Looking deeper into the historical precedent data it is useful to examine what economic impact SARS caused, the countries affected and the degree. In 2004 alone, according to figures from the Asian Development Bank, SARS impacted Hong Kong GDP by 4%, the next most affected was Singapore and Taiwan, both affected by 2%, whilst China and South Korea were impacted by 0.5%. Of course, 0.5% of Chinese GDP is a much bigger absolute number than 4% of Hong Kong GDP. Last year, Chinese GDP was almost 38 times the size of that for Hong Kong according to figures from the World Bank which means that if the effect of SARS was replicated, the absolute effect in US Dollars would be five times greater in China. This is why mining stocks are also feeling the pain because that has global aggregate demand implications.

Moving on to air travel with SARS, during the peak period of contagion control, international passenger arrivals fell by 65% in both Hong Kong and Singapore and by between 30-50% in the surrounding Asean countries, figures quoted by the Asian Development Bank. We hear that the number of passengers travelling into and out of the affected region have fallen by around 50%, so a similar pattern of behaviour, which eventually contained the SARS virus. A significant point to note is the sharp drop in passenger numbers to Hong Kong - this could be significant if the new virus does continue to spread. Hong Kong has already suffered massively reduced tourist numbers due to the protests that took place there throughout 2019 and recent economic data including Purchasing Managers’ Index (PMI) numbers from Hong Kong have been weak, indeed it entered recession in the third quarter of 2019. The Hong Kong economy, already fragile, would be especially vulnerable to any fall in visitor numbers due to the outbreak of this virus. However, China is the source this time and so the impact will be felt more acutely in and around Wuhan.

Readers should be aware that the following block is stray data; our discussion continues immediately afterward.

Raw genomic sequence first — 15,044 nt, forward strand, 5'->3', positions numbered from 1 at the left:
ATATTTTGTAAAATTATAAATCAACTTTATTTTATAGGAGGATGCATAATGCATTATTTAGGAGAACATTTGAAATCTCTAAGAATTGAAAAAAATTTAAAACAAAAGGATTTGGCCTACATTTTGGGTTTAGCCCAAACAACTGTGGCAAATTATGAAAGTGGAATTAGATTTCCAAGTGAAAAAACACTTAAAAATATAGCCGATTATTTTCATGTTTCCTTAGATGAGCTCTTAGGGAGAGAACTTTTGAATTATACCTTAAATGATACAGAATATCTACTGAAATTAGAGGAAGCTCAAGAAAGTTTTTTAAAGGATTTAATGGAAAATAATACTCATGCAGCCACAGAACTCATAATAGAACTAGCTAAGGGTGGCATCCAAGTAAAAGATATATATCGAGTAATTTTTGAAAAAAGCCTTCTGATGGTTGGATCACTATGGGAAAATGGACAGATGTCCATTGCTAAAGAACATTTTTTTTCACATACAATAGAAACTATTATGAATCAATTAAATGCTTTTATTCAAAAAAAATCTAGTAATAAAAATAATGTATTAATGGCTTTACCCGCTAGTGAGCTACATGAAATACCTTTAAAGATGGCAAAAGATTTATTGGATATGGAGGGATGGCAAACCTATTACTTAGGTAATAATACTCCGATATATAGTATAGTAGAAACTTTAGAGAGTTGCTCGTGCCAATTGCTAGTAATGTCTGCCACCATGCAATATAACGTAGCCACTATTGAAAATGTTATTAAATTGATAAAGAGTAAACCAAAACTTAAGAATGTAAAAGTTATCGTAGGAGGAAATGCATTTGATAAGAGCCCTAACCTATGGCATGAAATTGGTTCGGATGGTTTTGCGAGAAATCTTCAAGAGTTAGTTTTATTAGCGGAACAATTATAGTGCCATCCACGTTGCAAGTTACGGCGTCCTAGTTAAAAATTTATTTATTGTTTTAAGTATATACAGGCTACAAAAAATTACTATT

To conclude, we remain vigilant but the importance of these events on markets remains unclear. Like many of these styles of events, although markets in the short term can react and indeed in many cases overreact, over the long term the effect they have has been insignificant. Markets are now reacting with the FTSE down with other markets following further falls in China and Hong Kong, but what the long-term impact could be remains unclear. However, this will probably get worse before it gets better. Be prepared for more hysterical headlines. These could mark the bottom for markets.